Caves in Mizoram, Northeast India, are potential hotspot diversity regions due to the historical significance of the formation of the Indo-Burman plateau and also because of their unexplored and unknown diversity. High-throughput paired end Illumina sequencing of the V4 region of 16S rRNA was performed to study the bacterial community of three caves situated in Champhai district of Mizoram, Northeast India. A total of 10,643 operational taxonomic units (OTUs) (based on 97 % cutoff) comprising of 21 major and 21 candidate phyla with a sequencing depth of 1,140,013 were found in this study. The overall taxonomic profile obtained by the RDP classifier and Greengenes OTU database revealed high diversity within the bacterial communities. Communities were dominated by Planctomycetes, Actinobacteria, Proteobacteria, Bacteroidetes, and Firmicutes, while members of Archaea were less varied and mostly comprising of Eukaryoarchea. Analysis revealed that Farpuk (CFP) cave sediment has low microbial diversity and is mainly dominated by Actinobacteria (80 % reads), whereas different bacterial communities were found in the caves of Murapuk (CMP) and Lamsialpuk (CLP). Analysis also revealed that a major portion of the identified OTUs was classified under rare biosphere. Importantly, all these caves recorded a high number of unclassified OTUs, which might represent new species. Further analysis with whole genome sequencing is needed to validate the unknown species as well as to determine their functional role.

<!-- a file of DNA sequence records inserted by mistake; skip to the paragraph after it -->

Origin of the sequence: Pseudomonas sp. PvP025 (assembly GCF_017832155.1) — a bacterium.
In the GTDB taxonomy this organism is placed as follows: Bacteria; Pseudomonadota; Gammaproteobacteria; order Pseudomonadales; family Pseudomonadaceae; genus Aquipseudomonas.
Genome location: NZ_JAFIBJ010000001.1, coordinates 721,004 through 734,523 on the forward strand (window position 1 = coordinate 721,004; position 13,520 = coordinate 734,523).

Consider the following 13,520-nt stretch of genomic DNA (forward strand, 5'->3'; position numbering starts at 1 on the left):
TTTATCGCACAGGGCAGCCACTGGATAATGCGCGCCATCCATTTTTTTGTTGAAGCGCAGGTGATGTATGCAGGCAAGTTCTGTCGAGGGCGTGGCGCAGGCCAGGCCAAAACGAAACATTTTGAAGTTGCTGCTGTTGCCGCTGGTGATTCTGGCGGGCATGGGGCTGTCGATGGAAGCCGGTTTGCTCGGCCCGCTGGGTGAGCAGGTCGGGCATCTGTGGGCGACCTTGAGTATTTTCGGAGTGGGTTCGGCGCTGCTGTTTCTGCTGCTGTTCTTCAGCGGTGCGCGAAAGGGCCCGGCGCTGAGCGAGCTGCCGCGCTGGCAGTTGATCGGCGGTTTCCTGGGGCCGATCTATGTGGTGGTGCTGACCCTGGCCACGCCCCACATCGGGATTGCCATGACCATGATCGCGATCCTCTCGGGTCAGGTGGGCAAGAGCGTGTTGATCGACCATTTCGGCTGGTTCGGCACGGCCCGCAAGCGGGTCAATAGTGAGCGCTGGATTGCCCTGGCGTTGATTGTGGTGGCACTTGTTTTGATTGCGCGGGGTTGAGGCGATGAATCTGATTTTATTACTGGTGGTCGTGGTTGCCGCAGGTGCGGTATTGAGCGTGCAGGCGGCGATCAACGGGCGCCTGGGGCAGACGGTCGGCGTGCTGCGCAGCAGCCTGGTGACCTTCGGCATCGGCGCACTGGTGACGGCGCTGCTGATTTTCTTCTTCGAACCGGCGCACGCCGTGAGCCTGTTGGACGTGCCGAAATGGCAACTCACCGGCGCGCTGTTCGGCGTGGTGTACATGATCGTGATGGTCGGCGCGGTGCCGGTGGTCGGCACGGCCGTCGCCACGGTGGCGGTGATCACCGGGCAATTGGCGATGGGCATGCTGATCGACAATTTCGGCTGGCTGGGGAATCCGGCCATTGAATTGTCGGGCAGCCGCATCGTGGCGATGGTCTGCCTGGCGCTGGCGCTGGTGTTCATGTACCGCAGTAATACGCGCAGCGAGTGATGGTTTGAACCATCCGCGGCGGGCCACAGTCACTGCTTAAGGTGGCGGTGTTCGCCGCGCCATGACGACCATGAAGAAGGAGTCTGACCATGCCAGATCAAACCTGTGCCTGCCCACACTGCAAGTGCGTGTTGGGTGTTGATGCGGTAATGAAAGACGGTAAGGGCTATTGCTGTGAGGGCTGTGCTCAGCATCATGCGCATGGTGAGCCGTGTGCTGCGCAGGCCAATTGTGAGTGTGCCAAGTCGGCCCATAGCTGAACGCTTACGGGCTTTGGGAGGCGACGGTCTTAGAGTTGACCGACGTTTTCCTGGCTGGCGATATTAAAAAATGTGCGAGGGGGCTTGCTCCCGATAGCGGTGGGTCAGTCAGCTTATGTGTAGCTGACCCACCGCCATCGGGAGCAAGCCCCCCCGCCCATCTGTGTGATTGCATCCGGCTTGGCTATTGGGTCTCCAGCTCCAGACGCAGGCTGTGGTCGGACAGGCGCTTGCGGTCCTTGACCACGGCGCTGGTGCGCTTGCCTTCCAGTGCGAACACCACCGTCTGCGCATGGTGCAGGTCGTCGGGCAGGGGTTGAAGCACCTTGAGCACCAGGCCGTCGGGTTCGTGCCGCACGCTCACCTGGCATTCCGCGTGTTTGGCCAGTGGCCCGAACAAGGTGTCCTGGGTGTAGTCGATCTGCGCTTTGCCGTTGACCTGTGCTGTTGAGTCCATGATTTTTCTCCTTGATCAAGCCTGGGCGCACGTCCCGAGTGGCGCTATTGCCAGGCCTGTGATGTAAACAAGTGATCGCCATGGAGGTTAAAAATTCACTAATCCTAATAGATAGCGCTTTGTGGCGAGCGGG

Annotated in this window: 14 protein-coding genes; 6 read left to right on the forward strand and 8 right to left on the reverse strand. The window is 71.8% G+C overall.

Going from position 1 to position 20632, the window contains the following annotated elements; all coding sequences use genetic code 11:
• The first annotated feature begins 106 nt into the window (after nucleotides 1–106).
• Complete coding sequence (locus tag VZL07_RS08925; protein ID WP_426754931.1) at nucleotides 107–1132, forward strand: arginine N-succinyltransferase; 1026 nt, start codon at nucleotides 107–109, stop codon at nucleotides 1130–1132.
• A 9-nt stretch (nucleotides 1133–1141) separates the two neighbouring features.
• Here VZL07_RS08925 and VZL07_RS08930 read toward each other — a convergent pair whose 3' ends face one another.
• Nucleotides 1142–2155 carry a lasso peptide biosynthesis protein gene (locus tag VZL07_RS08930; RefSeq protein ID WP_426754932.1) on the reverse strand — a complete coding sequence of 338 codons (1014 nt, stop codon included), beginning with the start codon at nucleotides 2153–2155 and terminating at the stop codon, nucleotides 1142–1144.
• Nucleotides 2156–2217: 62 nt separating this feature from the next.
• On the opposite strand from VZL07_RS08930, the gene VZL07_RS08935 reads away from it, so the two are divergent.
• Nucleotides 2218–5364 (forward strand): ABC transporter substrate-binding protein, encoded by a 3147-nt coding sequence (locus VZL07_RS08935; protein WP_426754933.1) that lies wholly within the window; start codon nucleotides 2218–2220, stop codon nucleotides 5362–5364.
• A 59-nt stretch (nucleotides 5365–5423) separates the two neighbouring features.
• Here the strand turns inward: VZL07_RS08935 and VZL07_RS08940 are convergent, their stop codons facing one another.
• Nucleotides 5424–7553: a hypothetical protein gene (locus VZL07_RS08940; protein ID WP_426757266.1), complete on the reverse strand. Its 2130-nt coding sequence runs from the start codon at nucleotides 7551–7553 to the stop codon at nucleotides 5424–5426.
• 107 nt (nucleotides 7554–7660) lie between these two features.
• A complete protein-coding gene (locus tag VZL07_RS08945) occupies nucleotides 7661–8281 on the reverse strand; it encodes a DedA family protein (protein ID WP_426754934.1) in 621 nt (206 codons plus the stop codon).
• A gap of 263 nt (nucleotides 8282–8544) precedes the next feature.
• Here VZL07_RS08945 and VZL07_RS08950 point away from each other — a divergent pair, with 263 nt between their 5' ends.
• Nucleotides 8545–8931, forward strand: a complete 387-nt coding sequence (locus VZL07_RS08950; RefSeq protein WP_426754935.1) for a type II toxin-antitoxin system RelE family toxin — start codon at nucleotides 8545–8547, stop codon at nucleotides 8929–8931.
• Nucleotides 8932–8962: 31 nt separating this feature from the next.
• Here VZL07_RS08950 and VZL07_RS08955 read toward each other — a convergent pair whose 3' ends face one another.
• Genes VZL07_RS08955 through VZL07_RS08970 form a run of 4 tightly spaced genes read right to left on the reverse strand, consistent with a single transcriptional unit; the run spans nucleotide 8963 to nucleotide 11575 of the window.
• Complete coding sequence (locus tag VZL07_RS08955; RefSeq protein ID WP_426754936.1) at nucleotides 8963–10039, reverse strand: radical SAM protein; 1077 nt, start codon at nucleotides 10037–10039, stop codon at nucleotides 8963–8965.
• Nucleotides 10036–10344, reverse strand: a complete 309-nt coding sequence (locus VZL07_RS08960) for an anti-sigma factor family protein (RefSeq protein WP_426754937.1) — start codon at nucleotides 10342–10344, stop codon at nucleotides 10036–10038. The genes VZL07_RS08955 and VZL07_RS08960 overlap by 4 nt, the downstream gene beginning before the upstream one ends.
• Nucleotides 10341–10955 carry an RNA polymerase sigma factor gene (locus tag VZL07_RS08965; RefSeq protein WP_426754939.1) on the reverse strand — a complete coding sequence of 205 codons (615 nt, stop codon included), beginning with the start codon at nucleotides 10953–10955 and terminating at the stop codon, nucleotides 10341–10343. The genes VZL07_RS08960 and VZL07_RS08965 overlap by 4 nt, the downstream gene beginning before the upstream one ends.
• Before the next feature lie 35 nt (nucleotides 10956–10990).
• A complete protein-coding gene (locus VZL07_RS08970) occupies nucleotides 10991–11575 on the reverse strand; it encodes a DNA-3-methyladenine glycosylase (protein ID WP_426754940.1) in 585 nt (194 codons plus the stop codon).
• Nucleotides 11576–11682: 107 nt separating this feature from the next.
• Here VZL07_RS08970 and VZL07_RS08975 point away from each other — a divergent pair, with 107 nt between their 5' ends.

Keywords: Bacterial diversity; Cave; Illumina sequencing; Indo-Burma plateau.